Plot – A millennium ago on the planet Thra, two new races appeared when a shard was shattered from the Crystal of Truth: the malevolent Skeksis whose Continued corruption of the Crystal to extend their lives ravaged Thra, and the gentle urRu, more commonly known as the Mystics, who made their home in the valley of Stones to await for their destiny. The leader of the urRu, the Master Ursu, raised a young Gelfling named Jen whose clan were slaughtered by the Sheksis. As the Great Conjunction of Thra s three suns draws near, a dying UrSu instructs Jen to fulfill a prophecy to heal the Crystal by first retrieving the Shard from Aughra. As UrSu passes, the Skeksis Emperor also dies with the Chamberlain skekSil exiled after losing a duel of succession against the General SkekUng. When the Skeksis learn of Jen s existence, they send their army of giant crab-like Garthim to capture him with skekSil following. Jen meets Aughra and enters her Orrey, which she uses to predict the motions of the heavens as she explained about the Conjunction before Jen select the Shard from a box full of shards. Aughra was about to explain  Jen s mission before the Garthim arrive and destroy the orrery, taking Aughra prisoner as Jen flees. Hearing the call of the Crystal, the urRu leave their valley to travel to the Skeksis Castle. On his journey through the swamp, Jen meets Kira, another surviving Gelfling who can communicate with animals. The two learn more about each other when they accidentally dream- fasted, seeing into each other s memories. They stay for a night with the Podlings who raised Kira, only for them and Kira s pet Fizzgig to flee when the Garthim raid the village with skekSil keeping the Garthim from pursuing then. Jen and Kira discover a ruined Gelfling city with ancient writing describing a prophecy; When single shines the triple sun, what was sundered and undone shall be whole, the two made one by Gelfling hand or else by none. They are interrupting by skekSil, revealing the prophecy was the reason for the Gelfling genocide while trying to trick them into coming with him to castle under false pretenses. But the Gelflings run off and reach the Castle of the Crystal on Landstriders, intercepting the Garthim that attacked Kira s village. While trying to free the captured Podlings, Kira, Jen and Fizzgig descend to the bottom of the Castle s dry moat and use a lower-level entrance to gain access. But they are intercepted by SkekSil, who buries Jen in a cave-in after being refused and takes Kira to Skeksis. skekSil is reinstated while giving Kira to Skeksis Scientist skekTek to be drained of her life essence for SkekUng to drink so that he can regain his youth. Aughra, imprisoned in the Scientist s laboratory, tells Kira to call for help from the captive animals; they break free in response and free Kira while causing skekTek to fall down the crystal shaft to his death. One of the urRu vanishes. Aughra frees herself soon after Kira left and before Jen arrived. The three suns begin to align as the Gelflings reunite at the Crystal Chamber as the Skeksis gather for the ritual that will grant them immortality. Jen leaps onto the Dark Crystal but drops the shard, with Kira taking it after Fizgig is knocked down the crystal shaft by skekUng and is saved by Aughra. Kira throws the Shard back to Jen as she fatally impaled by the Skeksis Ritual- Master skekZog, with an enraged Jen inserting the Shard into the Crystal and fulfilling the prophecy. The Garthim disintegrate and the Podling slaves regain their essence while the dark stone covering the Castle crumbles away to reveal a crystalline structure. The urRu arrive and use the Crystal to merge themselves and the Skeksis into tall glowing beings known as urSkeks. The urSkeks leader explains to Jen they had mistakenly shattered the Crystal long ago, splitting them into two races and decimating Thra, and that Jen s actions have restored them. The urSkeks revive Kira in gratitude for her sacrifice and Jen s courage, and then ascend to a higher level of existence, leaving the Crystal to the Gelflings on the now-rejuvenated Thra.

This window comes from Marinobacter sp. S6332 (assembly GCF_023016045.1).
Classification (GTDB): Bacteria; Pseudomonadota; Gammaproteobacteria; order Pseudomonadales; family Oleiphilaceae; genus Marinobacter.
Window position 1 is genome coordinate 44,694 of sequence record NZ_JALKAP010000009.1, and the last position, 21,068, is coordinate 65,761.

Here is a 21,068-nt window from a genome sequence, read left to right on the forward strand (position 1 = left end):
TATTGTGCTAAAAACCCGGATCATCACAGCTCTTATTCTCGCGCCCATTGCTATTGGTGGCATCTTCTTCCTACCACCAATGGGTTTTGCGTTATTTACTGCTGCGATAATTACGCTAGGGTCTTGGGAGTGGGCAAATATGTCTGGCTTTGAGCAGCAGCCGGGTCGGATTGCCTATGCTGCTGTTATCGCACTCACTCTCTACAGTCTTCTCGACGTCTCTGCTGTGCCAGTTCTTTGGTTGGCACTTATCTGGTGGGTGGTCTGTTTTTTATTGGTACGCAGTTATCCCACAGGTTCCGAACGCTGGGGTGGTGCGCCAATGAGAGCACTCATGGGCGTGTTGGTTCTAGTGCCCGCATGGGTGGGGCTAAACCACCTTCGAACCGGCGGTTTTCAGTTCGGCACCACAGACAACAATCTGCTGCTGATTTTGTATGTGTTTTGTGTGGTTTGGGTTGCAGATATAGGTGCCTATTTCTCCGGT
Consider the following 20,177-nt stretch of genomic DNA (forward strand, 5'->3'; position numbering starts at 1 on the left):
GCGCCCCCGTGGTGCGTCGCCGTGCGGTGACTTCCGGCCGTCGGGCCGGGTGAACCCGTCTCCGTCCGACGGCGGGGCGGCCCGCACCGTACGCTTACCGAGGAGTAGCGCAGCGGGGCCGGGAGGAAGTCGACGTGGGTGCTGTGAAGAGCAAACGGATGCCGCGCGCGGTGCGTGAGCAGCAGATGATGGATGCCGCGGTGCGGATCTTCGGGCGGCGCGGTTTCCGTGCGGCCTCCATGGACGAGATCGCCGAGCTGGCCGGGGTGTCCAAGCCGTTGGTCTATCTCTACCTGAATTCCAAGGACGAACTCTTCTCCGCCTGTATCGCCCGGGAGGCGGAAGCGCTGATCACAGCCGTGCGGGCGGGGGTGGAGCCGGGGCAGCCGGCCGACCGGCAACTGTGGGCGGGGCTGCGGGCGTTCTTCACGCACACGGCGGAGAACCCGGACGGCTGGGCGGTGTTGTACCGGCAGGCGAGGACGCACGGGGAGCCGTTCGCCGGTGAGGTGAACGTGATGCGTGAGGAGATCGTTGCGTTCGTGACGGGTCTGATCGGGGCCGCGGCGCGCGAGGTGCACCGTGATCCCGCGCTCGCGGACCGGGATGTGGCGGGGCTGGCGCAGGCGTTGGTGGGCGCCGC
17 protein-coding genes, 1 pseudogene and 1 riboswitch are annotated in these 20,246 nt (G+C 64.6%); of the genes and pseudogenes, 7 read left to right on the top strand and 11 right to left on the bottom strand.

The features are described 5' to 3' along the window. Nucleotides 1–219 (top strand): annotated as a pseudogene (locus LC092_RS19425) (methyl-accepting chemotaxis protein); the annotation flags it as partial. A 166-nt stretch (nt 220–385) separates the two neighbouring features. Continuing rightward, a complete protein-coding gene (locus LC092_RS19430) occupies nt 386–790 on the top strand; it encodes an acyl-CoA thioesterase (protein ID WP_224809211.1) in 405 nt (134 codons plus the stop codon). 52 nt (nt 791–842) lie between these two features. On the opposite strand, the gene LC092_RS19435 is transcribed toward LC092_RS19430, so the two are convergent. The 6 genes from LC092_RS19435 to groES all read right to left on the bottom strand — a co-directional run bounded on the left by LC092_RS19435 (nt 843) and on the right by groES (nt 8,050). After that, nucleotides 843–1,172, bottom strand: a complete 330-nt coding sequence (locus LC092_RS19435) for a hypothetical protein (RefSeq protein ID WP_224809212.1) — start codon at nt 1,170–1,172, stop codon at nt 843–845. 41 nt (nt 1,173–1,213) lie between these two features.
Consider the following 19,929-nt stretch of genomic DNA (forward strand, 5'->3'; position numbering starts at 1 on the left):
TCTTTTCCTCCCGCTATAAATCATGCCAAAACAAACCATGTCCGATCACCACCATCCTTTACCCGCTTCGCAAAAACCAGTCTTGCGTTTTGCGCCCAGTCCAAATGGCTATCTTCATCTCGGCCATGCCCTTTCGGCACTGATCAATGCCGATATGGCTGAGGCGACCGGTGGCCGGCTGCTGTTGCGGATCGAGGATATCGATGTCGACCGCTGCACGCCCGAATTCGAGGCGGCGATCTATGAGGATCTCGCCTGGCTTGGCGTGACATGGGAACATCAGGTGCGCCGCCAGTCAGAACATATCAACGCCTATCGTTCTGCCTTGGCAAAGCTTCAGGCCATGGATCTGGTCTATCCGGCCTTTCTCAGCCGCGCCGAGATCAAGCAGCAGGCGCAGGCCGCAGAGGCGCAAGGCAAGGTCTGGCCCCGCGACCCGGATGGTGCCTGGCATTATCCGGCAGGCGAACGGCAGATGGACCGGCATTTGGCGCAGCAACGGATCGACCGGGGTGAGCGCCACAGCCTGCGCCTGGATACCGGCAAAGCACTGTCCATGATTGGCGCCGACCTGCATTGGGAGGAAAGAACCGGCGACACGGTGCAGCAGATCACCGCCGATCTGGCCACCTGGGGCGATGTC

Main

Skeksis

urRu/Mystics

  • Sean Barrett as urZah/The Ritual-Guardian: The urRu/Mystic counterpart of skekZok and acting leader of the Mystics, puppeteered by Brian Muehl. Muehl also portrays urSu/The Master, the urRu/Mystic counterpart of skekSo who dies at the beginning of the film.
  • David Greenaway as urIm/The Healer: The urRu/Mystic counterpart of skekUng, also puppeteered by Richard Slaughter.
  • Jean Pierre Amiel as urUtt/The Weaver: The urRu/Mystic counterpart of skekEkt.
  • Hugh Spight as urAmaj/The Cook: The urRu/Mystic counterpart of skekAyuk.
  • Robbie Barnett as urYod/The Numerologist: The urRu/Mystic counterpart of skekShod.
  • Swee Lim as urNol/The Herbalist: The urRu/Mystic counterpart of skekNa.
  • Simon Williamson as urSol/The Chanter: The urRu/Mystic counterpart of skekSil.
  • Hus Levant as urAc/The Scribe: The urRu/Mystic counterpart of skekOk.
  • Toby Philpott as urTih/The Alchemist: The urRu/Mystic counterpart of skekTek.

Others

  • Joseph O’Conor as UngIm, the urSkeks whom skekUng and urIm were derived from, and the Narrator.
  • Hugh Spight, Swee Lim, and Robbie Barnett as the Landstriders.
  • Miki Iveria, Patrick Monckton, Sue Weatherby, and Barry Dennen as the voices of the Podlings/Pod People.

Henson’s inspiration for the visual aspects of the film came around 1975–76,[7] after he saw an illustration by Leonard B. Lubin in a 1975 edition of Lewis Carroll’s poetry showing crocodiles living in a palace and wearing elaborate robes and jewelry.[6][8][9] The film’s conceptual roots lay in Henson’s short-lived The Land of Gorch, which also took place in an alien world with no human characters.[8] According to co-director Frank Oz, Henson’s intention was to “get back to the darkness of the original Grimms’ Fairy Tales“, as he believed that it was unhealthy for children to never be afraid.[10]